Yesterday, the South Australian government confirmed support for and opted into the commonwealth's National Redress Scheme for victims of institutional child sexual abuse. For survivors of institutional abuse, this is an acknowledgement of the inexcusable crimes committed against them and a demonstration of support from the Liberal government, to provide financial compensation and emotional assistance.
The commonwealth Royal Commission into Institutional Responses to Child Sexual Abuse recommended the establishment of a national redress scheme for survivors of institutional child sexual abuse in its Redress and Civil Litigation Report, released in September 2015. The Australian government is leading the development of the scheme in which states and non-government institutions are invited to participate. By opting into this scheme, the government commits government institutions and encourages private institutions to also opt in.
The scheme will be centrally administered by the federal Department of Social Services. Applicants found by DSS to be eligible for redress under the scheme will be entitled to a monetary payment of up to $150,000, counselling and psychological care consistent with minimum standards, and a direct personal response from the relevant responsible institution, consistent with minimum standards. State governments will also assume funder of last resort responsibilities, where jointly responsible institutions are unable to pay redress due to insolvency or having ceased operation, to ensure that all survivors are provided an opportunity to seek redress.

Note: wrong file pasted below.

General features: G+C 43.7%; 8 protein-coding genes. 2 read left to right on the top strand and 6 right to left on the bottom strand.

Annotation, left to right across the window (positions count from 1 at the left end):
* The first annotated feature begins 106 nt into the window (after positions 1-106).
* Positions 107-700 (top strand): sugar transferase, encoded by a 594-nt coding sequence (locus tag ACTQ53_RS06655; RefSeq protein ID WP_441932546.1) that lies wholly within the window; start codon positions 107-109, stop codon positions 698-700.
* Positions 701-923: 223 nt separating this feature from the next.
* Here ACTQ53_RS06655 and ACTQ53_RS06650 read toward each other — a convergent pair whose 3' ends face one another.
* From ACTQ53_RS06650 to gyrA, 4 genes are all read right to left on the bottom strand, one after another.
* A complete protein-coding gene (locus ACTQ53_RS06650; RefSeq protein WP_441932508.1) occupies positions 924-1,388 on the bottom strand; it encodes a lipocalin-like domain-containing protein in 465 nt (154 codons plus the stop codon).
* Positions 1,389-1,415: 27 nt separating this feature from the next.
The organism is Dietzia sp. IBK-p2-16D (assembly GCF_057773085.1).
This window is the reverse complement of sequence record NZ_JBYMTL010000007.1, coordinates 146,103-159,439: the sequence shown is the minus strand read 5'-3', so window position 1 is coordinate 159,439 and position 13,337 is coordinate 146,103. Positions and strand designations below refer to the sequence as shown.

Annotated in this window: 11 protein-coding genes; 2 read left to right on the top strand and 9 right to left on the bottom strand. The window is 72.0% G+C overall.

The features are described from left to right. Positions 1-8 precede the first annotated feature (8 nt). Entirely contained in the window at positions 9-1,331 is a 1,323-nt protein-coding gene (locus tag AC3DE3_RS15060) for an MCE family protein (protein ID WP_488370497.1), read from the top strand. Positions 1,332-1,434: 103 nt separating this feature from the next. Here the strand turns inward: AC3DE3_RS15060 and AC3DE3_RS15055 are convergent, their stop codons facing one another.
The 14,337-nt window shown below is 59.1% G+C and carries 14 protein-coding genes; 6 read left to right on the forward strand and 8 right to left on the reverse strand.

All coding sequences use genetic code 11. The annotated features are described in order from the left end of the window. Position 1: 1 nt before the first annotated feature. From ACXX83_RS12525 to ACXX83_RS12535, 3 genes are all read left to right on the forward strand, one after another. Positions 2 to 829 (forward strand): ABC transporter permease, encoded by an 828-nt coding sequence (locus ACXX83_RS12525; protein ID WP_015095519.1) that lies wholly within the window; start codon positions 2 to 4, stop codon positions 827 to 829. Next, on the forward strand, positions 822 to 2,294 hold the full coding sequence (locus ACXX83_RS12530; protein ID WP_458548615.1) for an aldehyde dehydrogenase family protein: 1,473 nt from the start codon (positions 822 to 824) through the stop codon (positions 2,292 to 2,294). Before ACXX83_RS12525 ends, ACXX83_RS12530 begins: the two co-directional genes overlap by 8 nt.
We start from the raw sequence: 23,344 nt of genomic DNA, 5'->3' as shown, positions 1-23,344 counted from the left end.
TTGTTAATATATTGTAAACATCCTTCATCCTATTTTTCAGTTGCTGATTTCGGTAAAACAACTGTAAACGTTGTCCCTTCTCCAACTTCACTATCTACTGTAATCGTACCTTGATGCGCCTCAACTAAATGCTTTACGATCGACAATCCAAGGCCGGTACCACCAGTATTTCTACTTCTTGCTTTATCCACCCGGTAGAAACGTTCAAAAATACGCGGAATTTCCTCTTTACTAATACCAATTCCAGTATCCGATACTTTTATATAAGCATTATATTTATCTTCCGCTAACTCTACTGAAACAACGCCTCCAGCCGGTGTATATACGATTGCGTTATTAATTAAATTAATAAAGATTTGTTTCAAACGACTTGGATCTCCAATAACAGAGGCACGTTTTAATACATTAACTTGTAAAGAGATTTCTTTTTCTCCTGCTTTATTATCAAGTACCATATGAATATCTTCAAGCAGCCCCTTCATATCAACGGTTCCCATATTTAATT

Practically, the scheme will go beyond the existing ex gratia program currently operating in South Australia, which followed the Mullighan Children in State Care inquiry and allowed for further counselling and support services. The current ex gratia program will continue to operate until the commencement of the National Redress Scheme in South Australia. The government will now pursue drafting referral legislation and work to develop the practical arrangements needed to implement the scheme in South Australia.
Finally, I urge Western Australia, as the last remaining state to opt into the scheme, to do so in the near future. May I say how proud I am to be part of a government that has finally addressed this situation for our children.